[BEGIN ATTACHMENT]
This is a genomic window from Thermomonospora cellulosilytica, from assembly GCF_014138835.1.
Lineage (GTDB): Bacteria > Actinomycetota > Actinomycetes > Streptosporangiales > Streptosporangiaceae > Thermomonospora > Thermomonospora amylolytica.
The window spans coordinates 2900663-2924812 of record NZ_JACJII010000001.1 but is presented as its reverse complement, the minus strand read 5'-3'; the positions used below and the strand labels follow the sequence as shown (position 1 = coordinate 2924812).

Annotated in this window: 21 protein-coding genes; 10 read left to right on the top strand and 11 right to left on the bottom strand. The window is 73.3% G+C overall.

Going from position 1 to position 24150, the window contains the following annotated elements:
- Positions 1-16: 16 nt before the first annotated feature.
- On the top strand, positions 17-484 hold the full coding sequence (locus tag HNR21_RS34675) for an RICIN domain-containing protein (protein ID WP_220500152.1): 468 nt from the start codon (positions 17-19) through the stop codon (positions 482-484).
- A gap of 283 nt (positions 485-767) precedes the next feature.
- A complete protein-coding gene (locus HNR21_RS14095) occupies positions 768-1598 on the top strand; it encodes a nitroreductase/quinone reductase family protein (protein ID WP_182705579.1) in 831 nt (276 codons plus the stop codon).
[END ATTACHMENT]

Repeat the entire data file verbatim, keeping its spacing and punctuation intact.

This is a genomic window from Thermomonospora cellulosilytica, from assembly GCF_014138835.1.
Lineage (GTDB): Bacteria > Actinomycetota > Actinomycetes > Streptosporangiales > Streptosporangiaceae > Thermomonospora > Thermomonospora amylolytica.
The window spans coordinates 2900663-2924812 of record NZ_JACJII010000001.1 but is presented as its reverse complement, the minus strand read 5'-3'; the positions used below and the strand labels follow the sequence as shown (position 1 = coordinate 2924812).

Annotated in this window: 21 protein-coding genes; 10 read left to right on the top strand and 11 right to left on the bottom strand. The window is 73.3% G+C overall.

Going from position 1 to position 24150, the window contains the following annotated elements:
- Positions 1-16: 16 nt before the first annotated feature.
- On the top strand, positions 17-484 hold the full coding sequence (locus tag HNR21_RS34675) for an RICIN domain-containing protein (protein ID WP_220500152.1): 468 nt from the start codon (positions 17-19) through the stop codon (positions 482-484).
- A gap of 283 nt (positions 485-767) precedes the next feature.
- A complete protein-coding gene (locus HNR21_RS14095) occupies positions 768-1598 on the top strand; it encodes a nitroreductase/quinone reductase family protein (protein ID WP_182705579.1) in 831 nt (276 codons plus the stop codon).